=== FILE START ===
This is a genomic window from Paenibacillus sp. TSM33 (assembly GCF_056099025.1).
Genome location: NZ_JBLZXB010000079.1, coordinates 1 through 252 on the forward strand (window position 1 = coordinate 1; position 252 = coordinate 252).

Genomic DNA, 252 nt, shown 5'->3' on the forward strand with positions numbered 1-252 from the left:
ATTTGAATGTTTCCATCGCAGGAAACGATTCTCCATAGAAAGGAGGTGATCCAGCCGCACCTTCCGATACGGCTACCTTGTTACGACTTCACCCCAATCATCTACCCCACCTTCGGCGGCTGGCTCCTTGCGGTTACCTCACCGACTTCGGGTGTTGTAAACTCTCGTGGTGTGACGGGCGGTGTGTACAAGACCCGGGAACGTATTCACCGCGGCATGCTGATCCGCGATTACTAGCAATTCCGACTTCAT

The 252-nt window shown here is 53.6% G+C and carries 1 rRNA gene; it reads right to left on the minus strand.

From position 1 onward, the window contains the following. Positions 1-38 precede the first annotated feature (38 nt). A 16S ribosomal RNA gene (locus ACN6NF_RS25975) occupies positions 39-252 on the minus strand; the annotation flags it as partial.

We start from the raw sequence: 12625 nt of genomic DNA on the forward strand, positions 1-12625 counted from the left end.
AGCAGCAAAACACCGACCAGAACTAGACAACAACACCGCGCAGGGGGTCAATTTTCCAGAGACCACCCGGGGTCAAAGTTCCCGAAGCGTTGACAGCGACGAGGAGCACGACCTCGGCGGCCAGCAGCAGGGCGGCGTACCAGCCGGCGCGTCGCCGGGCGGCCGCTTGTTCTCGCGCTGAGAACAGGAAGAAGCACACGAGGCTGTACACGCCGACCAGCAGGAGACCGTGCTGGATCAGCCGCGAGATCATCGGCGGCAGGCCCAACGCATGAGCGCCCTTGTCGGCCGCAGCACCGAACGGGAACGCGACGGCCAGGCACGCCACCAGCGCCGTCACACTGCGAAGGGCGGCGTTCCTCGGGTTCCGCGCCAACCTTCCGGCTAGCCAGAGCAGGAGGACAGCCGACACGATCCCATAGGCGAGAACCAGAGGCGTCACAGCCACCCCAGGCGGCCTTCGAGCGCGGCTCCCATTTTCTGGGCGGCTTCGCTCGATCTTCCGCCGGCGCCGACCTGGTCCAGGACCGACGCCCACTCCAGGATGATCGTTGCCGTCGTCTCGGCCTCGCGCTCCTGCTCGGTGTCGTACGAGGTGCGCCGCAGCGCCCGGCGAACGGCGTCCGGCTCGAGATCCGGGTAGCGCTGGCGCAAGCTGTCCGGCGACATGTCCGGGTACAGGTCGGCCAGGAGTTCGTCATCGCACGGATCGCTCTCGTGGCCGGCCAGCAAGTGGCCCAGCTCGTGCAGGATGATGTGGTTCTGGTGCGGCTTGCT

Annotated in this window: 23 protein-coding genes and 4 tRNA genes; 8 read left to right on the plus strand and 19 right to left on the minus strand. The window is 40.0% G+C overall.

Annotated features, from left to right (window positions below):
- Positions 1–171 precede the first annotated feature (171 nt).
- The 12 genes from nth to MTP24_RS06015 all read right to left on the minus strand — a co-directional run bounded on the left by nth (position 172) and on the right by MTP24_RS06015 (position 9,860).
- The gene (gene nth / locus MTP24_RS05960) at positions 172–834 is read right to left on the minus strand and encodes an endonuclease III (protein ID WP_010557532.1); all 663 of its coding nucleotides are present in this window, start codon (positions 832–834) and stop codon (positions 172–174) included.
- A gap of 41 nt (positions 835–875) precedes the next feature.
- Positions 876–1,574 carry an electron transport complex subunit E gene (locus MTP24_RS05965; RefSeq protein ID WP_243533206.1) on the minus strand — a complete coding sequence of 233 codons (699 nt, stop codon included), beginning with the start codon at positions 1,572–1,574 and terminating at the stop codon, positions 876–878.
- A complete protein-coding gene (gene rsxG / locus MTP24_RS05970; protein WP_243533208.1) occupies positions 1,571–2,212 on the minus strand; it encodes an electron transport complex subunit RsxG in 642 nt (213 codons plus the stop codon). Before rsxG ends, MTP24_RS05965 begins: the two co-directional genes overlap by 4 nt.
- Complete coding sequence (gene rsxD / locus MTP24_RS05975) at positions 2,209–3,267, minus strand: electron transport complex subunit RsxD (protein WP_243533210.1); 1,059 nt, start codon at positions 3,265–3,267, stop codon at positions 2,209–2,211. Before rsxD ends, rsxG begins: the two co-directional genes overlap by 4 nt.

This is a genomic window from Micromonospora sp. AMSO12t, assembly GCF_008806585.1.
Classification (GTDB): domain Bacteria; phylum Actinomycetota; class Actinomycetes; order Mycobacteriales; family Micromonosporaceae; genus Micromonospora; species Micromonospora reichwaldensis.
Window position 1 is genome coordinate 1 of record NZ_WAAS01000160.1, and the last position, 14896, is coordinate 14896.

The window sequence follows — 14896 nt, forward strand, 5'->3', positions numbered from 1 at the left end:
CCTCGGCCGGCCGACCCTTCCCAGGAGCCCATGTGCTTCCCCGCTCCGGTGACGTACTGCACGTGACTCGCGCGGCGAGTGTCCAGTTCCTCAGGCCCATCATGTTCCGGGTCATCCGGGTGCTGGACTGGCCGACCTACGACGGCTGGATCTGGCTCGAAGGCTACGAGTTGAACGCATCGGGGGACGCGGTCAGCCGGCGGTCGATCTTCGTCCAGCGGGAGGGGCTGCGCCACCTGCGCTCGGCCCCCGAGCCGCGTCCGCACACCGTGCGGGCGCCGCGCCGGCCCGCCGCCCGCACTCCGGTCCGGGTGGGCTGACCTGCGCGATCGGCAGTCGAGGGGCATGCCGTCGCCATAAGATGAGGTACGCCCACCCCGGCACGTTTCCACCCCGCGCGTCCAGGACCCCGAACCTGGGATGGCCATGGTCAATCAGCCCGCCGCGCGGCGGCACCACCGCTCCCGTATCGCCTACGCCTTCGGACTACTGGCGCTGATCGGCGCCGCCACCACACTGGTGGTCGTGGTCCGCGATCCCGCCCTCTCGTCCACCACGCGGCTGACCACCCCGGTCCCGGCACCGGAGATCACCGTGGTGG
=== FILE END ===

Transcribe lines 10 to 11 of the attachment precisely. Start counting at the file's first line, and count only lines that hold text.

Annotated features, from left to right (window positions below):
- Positions 1–171 precede the first annotated feature (171 nt).